Poet Jane Hirshfield said "... the feeling I have about poem-writing (is) that it is always an exploration, of discovering something I didn't already know.  Who I am shifts from moment to moment, year to year.  What I can perceive does as well.  A new poem peers into mystery, into whatever lies just beyond the edge of knowable ground."

I bring a different poem to the writing classes each week, not only to inspire but to introduce new poets to the group members.

The Panic Bird by Robert Phillips

just flew inside my chest. Some
days it lights inside my brain,
but today it's in my bonehouse,
rattling ribs like a birdcage.

If I saw it coming, I'd fend it
off with machete or baseball bat.
Or grab its scrawny hackled neck,
wring it like a wet dishrag.

But it approaches from behind.
Too late I sense it at my back --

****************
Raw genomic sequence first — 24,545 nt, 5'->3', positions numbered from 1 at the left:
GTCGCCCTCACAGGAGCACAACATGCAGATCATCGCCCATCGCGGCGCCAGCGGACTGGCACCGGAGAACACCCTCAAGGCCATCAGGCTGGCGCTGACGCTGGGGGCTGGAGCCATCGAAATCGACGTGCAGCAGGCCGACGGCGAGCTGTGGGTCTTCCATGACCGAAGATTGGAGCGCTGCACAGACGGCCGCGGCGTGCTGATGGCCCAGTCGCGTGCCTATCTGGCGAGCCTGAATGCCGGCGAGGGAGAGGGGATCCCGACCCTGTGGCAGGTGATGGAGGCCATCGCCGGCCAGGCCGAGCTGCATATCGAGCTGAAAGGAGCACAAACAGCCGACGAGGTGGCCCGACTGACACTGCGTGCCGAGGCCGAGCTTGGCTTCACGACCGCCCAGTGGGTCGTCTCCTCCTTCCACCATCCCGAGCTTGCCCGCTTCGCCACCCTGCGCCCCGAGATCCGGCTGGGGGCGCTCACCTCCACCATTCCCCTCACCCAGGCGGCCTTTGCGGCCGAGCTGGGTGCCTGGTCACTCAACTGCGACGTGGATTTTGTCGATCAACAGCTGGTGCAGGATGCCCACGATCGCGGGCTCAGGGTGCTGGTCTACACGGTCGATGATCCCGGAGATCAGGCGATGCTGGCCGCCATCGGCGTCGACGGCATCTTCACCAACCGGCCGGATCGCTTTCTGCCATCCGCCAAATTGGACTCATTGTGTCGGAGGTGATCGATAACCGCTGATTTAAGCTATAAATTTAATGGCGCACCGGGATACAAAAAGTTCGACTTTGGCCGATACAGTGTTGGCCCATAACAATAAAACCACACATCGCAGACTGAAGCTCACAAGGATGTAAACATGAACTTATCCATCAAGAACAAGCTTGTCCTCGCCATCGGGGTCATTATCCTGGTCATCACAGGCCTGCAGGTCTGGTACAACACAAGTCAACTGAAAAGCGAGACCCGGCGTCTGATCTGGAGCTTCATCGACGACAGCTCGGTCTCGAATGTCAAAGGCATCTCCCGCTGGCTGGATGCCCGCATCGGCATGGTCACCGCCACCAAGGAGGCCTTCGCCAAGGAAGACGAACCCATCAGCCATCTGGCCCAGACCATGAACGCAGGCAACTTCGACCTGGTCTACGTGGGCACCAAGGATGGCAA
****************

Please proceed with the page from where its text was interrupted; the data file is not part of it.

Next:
carrion, garbage, excrement.
Once inside me it preens, roosts,

vulture on a public utility pole.
Next it flaps, it cries, it glares,
it rages, it struts, it thrusts
its clacking beak into my liver,

my guts, my heart, rips off strips.
I fill with black blood, black bile.
This may last minutes or days.
Then it lifts sickle-shaped wings,

rises, is gone, leaving a residue --
foul breath, droppings, molted midnight
feathers. And life continues.
And then I'm prey to panic again.

~ from Poetry 180, Selected by Billy Collins 
 (Random House, 2003)


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